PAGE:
In response to the renewed urgency of amplifying Asian American voices after last week’s Atlanta tragedy, we’re proud to share an excerpt from Neema Avashia’s book Another Appalachia: Coming up Queer and Indian in a Mountain Place, forthcoming from West Virginia University Press. Please check back for a formal publication announcement and ordering information.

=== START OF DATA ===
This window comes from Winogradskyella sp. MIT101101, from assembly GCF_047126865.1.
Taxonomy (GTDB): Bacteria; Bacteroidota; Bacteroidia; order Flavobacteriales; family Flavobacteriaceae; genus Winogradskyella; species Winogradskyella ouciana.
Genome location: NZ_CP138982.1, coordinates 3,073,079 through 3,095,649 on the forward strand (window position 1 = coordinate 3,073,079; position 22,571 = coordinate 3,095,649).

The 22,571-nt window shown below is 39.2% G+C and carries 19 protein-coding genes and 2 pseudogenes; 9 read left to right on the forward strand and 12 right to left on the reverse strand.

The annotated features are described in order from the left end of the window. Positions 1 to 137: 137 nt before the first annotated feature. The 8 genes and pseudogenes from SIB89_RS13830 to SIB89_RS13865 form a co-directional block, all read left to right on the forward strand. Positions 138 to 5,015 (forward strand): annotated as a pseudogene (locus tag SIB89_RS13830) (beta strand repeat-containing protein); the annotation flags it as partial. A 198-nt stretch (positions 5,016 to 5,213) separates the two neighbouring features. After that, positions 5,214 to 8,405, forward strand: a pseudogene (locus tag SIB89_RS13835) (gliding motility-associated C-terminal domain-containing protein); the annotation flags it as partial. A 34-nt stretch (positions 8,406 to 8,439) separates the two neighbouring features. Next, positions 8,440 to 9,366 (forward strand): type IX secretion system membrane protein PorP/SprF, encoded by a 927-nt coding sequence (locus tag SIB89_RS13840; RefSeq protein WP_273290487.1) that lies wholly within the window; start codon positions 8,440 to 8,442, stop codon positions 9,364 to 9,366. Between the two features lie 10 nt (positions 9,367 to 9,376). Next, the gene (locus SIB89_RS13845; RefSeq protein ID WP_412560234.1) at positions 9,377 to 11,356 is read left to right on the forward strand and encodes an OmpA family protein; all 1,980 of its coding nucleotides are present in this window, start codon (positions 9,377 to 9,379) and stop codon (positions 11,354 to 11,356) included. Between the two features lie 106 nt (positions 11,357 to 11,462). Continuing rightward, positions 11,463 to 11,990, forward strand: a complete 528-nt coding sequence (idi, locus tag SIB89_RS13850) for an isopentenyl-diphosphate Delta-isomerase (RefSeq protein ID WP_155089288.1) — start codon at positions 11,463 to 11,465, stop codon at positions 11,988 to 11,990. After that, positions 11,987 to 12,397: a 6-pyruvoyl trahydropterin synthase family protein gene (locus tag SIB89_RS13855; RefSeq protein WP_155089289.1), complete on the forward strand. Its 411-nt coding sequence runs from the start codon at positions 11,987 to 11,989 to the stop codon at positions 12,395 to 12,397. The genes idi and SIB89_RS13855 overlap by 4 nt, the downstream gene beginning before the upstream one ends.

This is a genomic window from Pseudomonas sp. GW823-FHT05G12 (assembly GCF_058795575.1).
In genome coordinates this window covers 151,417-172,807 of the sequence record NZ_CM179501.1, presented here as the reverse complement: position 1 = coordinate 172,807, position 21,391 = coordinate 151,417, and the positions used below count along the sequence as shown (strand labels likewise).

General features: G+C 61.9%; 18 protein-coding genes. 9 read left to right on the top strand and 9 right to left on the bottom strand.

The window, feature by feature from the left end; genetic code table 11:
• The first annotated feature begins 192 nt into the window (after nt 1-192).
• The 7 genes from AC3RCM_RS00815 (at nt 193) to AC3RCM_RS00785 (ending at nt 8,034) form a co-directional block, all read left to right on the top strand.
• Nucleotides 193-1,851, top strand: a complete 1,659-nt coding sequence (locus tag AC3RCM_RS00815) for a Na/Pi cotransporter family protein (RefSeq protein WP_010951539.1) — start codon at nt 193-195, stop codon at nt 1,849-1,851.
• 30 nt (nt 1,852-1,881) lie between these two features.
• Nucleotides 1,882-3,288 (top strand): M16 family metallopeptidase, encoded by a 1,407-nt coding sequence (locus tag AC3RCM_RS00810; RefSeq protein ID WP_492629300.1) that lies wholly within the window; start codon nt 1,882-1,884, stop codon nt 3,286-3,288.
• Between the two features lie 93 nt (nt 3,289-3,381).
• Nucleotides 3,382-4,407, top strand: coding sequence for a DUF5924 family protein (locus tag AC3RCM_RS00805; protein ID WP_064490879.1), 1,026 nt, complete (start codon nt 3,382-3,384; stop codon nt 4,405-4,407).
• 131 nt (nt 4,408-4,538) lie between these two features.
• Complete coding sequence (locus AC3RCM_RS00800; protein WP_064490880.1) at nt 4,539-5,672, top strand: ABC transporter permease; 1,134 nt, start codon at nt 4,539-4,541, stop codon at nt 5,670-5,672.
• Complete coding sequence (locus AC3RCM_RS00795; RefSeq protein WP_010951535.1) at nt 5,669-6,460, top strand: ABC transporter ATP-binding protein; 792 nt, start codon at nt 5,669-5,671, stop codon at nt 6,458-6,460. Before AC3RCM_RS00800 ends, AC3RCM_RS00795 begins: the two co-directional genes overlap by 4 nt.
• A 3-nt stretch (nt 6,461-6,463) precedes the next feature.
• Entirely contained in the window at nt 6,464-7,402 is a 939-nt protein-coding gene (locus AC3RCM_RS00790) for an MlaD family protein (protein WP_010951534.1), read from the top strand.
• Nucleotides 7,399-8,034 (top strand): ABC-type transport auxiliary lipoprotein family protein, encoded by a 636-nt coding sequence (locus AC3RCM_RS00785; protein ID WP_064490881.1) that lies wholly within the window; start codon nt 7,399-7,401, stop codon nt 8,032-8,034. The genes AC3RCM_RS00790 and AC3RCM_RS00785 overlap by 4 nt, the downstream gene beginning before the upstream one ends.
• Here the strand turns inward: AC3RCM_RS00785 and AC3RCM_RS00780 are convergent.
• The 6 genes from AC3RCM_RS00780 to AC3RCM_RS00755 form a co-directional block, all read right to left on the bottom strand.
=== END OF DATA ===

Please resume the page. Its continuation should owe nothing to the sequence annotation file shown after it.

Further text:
I grew up in West Virginia with one foot in the boom, and one foot in the bust. I was born in a valley with thriving industry and all its associated complications, and graduated from high school in that same valley, now saddled with dying industry and all its complications. The place I call home is the small, unincorporated community of Cross Lanes: population 9,995. A town that doesn’t even warrant a dot on the state map—a string of gas stations, fast food restaurants, and residential developments built in the 1950s and 1960s to house the employees at the burgeoning chemical plants in Nitro and South Charleston. These workers—the children and grandchildren of coal miners—found their way into a more middle-class existence than their ancestors because of the steady pay, union protections, and guaranteed health benefits that work at the plant provided. And my Indian immigrant parents, who arrived from the state of Gujarat to the United States in the early 1970s, capitalized on that same employment to create their own foothold in the middle class. Along with about 100 other Indian families who moved to the Chemical Valley around the same time, we created an Indolachian existence for ourselves, encountered West Virginians who both embraced us and rejected us, and simultaneously both embraced and rejected elements of the culture we found ourselves immersed in.Read More »